LGBT activists self-harm, create ‘rivers of blood’ to protest Immigration Bill
The symbolic act was designed to create a “river of blood,” in reference to the famous anti-immigration speech by Enoch Powell in 1968.
With masks covering their faces, activists from Lesbians and Gays support the Migrants (LGSM) stood over the ornate ponds in front of the Home Office and made small cuts in their arms.
The Immigration Bill will introduce strict measures for individuals attempting to seek asylum or work in the UK.
Landlords will be legally obliged to check the documents of their tenants and place sanctions on illegal workers and rogue employers. The bill aims to create a “hostile environment” for those living illegally in the country, LGSM say.
LGSM also say the bill could prove “deadly.”
“We created ‘rivers of blood’ to show that the real river of blood flows from the Home Office. Our society is becoming divided, not by diversity, but by our government forcing ordinary people to become border guards,” an LGSM activist told RT.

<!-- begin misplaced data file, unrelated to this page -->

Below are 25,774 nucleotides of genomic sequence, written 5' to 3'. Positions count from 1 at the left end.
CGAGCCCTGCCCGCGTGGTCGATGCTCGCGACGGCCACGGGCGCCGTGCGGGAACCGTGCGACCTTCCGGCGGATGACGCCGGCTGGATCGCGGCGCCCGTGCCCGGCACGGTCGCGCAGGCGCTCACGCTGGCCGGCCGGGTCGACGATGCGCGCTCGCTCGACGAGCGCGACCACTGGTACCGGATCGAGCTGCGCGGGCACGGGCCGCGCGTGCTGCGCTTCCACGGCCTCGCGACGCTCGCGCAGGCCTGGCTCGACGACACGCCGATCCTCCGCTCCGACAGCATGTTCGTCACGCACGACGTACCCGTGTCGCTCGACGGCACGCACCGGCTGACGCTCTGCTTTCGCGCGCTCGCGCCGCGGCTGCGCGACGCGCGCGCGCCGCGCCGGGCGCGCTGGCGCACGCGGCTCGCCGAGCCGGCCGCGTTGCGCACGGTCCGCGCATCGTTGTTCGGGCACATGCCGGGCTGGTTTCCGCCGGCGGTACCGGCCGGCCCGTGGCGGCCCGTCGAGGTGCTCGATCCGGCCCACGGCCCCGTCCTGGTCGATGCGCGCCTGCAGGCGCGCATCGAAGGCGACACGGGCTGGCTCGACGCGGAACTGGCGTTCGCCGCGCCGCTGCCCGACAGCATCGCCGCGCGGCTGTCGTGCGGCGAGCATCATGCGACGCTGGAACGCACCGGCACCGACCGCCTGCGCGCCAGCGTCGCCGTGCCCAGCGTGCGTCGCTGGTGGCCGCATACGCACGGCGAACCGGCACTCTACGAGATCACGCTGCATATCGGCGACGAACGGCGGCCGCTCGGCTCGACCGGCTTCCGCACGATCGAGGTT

A fellow activist said it is the politicians who will have “blood on their hands.”
“The MPs voting for the Immigration Bill today have blood on their hands. The Bill will leave people unable to access adequate housing and [will] force workers into perilous working conditions. People fleeing persecution will be left with nothing to live on."
Another activist from the group said the proposals will lead to greater discrimination and more social division in the UK.
“This bill is not just an attack on migrants, but will increase discrimination against minorities, especially ethnic minorities. As queer people we stand in solidarity with people who face the repression of the state and the media, having faced similar repression only a few decades ago.”
The concerns presented by LGSM come as the Red Cross issued its own warning about the bill, stating that relatives of refugees settling in Britain are being separated from their families under UK law.
Currently the law states asylum seekers can only bring spouses and children under the age of 18.
The legislation is being challenged by MPs, including Liberal Democrat leader Tim Farron and senior Labour figure Yvette Cooper, who are backing an amendment to the bill which would allow the right of reunion to asylum seekers in the UK.
If the amendment is passed it could allow thousands more refugees into the UK on top of the 20,000 Prime Minister David Cameron has pledged to re-settle by 2020.